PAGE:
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It’s no secret that bloated data centre infrastructures cost the organisations that run them small fortunes in power and cooling costs, but still IT teams are expected to oversize kit in order to stay ahead of business demands for processing power and storage.
In recent years, this conundrum has prompted a wide range of IT suppliers to launch data centre optimisation services that promise to help customers streamline infrastructure, slash energy bills and, at the same time, continue to deliver on end-user expectations. These suppliers include, for example, Cisco, Fujitsu, Oracle and IBM.
The services provided typically incorporate an assessment of the current environment, along with a host of suggestions as to where improvements might be made: by investing in converged infrastructure, for example, or using virtualisation to consolidate many small servers into fewer numbers of larger one. Much depends, naturally, on the technology specialisations of the company delivering the service - and what kit their sales guys are under pressure to sell that quarter.
At the same time, the problem has also enabled a newer category of software - data centre infrastructure management or DCIM - to find favour with data centre owners and operators. Originally conceived as basic registers of data centre assets - a task that many data centre managers still perform using humble Excel spreadsheets - DCIM products are evolving rapidly, increasingly incorporate sensors and are starting to integrate IT and facility management disciplines to provide centralised monitoring, management and capacity planning for critical systems.
Right now, however, the market for these tools is vastly overcrowded: many vendors are unprofitable, and while there are more than a dozen VC-backed suppliers, almost half of revenue goes to a few top earners. Leaders in the market, say analysts at IDC, include CA Technologies, Emerson Network Power and Schneider Electric, while ‘major players’ include Cormant, FieldView Solutions, iTRACS, Nlyte Software, Panduit and Raritan.
As data centres continue to evolve, managers must address a growing list of pain points, according to IDC analyst Richard Villars. “Data centre facilities and IT executives are dealing with delays in application rollouts, disrupted service to customers, unplanned spending for patches, an inability to roll out new products or services, and unplanned downtime,” he says. DCIM can help, he adds, “by providing consistent and complete information about data centre infrastructure.”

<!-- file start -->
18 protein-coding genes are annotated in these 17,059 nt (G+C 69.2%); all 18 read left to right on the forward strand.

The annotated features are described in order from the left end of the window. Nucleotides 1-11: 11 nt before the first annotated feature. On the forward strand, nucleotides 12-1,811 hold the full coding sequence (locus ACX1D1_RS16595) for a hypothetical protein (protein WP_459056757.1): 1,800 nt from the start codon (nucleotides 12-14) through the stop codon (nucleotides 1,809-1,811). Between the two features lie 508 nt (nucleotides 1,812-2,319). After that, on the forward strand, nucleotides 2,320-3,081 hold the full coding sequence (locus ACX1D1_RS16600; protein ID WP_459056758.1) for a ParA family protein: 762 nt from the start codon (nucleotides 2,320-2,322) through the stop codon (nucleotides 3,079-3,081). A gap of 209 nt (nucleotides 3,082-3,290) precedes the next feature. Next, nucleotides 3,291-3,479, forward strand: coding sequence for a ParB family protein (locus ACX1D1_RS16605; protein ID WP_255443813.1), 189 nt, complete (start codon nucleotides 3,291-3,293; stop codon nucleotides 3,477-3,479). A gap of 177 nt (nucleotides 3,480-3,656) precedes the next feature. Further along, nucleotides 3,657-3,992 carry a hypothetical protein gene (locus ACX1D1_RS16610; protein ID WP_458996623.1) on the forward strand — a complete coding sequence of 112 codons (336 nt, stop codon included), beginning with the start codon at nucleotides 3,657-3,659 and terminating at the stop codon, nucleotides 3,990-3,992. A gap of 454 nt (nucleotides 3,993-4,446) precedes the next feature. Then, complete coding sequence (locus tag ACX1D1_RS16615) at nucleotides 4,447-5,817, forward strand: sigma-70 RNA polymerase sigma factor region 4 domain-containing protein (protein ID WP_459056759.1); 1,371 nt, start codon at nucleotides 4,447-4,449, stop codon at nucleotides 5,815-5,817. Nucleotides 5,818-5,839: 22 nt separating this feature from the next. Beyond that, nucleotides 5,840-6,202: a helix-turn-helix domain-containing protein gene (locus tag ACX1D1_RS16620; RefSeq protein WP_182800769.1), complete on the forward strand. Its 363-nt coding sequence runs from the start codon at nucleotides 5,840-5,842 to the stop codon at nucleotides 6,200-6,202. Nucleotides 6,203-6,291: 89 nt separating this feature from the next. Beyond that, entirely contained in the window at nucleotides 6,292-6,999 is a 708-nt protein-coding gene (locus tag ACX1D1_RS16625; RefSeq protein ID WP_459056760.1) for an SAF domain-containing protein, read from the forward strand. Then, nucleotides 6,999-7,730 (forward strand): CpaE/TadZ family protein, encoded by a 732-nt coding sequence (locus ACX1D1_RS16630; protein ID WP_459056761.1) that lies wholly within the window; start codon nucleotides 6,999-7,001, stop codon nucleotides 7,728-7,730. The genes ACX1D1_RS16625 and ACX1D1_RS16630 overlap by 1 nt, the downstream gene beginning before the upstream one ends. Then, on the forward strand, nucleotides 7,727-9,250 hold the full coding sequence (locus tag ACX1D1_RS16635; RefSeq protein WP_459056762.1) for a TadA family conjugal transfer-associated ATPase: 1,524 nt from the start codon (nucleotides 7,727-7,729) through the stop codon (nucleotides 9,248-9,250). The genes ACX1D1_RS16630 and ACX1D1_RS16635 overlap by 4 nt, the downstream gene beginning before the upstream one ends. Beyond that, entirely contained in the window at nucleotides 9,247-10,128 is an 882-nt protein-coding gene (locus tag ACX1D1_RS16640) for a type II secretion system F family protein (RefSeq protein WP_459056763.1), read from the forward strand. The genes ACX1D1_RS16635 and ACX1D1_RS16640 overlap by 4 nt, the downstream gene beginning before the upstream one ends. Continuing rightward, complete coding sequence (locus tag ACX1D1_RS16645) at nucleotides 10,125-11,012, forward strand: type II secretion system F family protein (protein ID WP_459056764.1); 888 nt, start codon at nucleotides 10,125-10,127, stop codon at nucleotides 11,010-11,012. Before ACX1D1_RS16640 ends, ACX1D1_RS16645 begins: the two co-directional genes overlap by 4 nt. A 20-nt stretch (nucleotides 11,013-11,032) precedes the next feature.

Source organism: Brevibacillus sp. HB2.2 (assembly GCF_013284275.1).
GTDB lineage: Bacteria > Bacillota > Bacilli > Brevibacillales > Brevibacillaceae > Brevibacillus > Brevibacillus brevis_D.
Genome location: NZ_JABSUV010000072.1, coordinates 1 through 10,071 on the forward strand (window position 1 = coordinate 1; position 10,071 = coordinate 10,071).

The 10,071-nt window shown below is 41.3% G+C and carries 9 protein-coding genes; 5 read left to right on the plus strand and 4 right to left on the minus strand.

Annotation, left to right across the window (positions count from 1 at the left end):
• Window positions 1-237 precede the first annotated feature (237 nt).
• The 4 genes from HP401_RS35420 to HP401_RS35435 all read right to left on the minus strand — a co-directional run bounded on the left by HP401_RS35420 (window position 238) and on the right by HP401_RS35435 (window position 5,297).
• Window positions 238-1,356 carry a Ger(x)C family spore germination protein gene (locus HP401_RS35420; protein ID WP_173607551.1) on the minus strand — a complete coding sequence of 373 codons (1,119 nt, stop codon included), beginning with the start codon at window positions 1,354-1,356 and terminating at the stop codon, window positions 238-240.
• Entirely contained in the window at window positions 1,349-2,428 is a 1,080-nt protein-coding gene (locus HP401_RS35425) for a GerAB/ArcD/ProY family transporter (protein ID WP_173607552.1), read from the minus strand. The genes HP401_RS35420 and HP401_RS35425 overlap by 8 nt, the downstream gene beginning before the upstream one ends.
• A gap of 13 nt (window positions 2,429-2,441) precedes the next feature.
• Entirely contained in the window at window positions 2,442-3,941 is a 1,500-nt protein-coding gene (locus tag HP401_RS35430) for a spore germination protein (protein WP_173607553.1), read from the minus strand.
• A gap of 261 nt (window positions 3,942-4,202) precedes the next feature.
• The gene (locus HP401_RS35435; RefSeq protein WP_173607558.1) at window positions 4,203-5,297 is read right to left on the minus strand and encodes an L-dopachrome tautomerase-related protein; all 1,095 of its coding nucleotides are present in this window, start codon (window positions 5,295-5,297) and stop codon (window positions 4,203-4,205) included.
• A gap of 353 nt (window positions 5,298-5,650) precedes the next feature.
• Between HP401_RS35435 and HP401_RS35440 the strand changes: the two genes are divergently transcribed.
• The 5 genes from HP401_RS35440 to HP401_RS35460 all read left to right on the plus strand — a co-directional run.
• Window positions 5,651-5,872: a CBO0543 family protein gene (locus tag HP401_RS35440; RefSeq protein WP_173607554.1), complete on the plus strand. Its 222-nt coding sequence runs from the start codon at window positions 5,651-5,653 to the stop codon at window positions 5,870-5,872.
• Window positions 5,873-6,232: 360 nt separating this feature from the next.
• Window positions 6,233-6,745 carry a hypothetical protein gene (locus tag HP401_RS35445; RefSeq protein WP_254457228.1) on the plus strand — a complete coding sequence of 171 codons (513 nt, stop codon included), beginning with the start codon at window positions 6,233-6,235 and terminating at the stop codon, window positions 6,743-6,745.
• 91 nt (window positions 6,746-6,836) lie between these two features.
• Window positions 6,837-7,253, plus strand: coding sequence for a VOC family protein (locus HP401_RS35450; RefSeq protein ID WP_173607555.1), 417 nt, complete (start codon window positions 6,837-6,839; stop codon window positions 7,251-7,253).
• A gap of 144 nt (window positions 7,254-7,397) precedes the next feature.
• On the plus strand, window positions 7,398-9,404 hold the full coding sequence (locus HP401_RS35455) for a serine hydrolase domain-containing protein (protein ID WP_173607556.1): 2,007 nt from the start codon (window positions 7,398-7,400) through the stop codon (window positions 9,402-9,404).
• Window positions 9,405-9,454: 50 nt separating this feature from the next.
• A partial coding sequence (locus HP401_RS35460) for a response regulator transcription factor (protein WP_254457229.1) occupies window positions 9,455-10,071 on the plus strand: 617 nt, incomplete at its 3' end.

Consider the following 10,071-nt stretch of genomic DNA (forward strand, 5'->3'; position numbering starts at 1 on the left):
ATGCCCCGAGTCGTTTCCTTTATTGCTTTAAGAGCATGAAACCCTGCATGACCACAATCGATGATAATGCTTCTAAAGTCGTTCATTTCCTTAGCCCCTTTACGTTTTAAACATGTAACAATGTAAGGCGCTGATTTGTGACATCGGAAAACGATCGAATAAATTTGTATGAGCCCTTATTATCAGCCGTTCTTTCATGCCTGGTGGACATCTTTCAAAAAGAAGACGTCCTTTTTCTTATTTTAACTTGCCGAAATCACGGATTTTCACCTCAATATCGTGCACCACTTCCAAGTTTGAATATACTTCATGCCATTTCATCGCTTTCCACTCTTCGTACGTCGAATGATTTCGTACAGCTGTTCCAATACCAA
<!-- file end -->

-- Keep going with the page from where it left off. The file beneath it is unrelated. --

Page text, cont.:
It’s an interesting market to watch, with plenty of announcements and activity among vendors trying to grab their slice of customer attention and budget. In August, for example, Schneider Electric released a new module for its Struxure DCIM suite that uses Intel’s Virtual Gateway technology for remote access to servers without the need for additional hardware. Emerson’s latest release of its Trellis DCIM product, announced in early September, incorporates new visualisation capabilities that make it easier to establish what impact an individual device’s failure might have on wider operations. And HP’s OneView product, while largely designed to manage compute and storage capacity, is starting to tackle some DCIM functions, using visualisation technologies to help IT staff identify ‘hot spots’ of higher temperature in data centres.
DCIM is the hottest topic in today’s data centre sector, according to analysts at DatacenterDynamics. Conservative estimates place a market that was worth around $430 million in 2012 rising to some $1.2 billion by 2015. “This competitive landscape shows a rapidly growing and expanding supplier base needs to reach a knowledge-hungry global audience,” they say.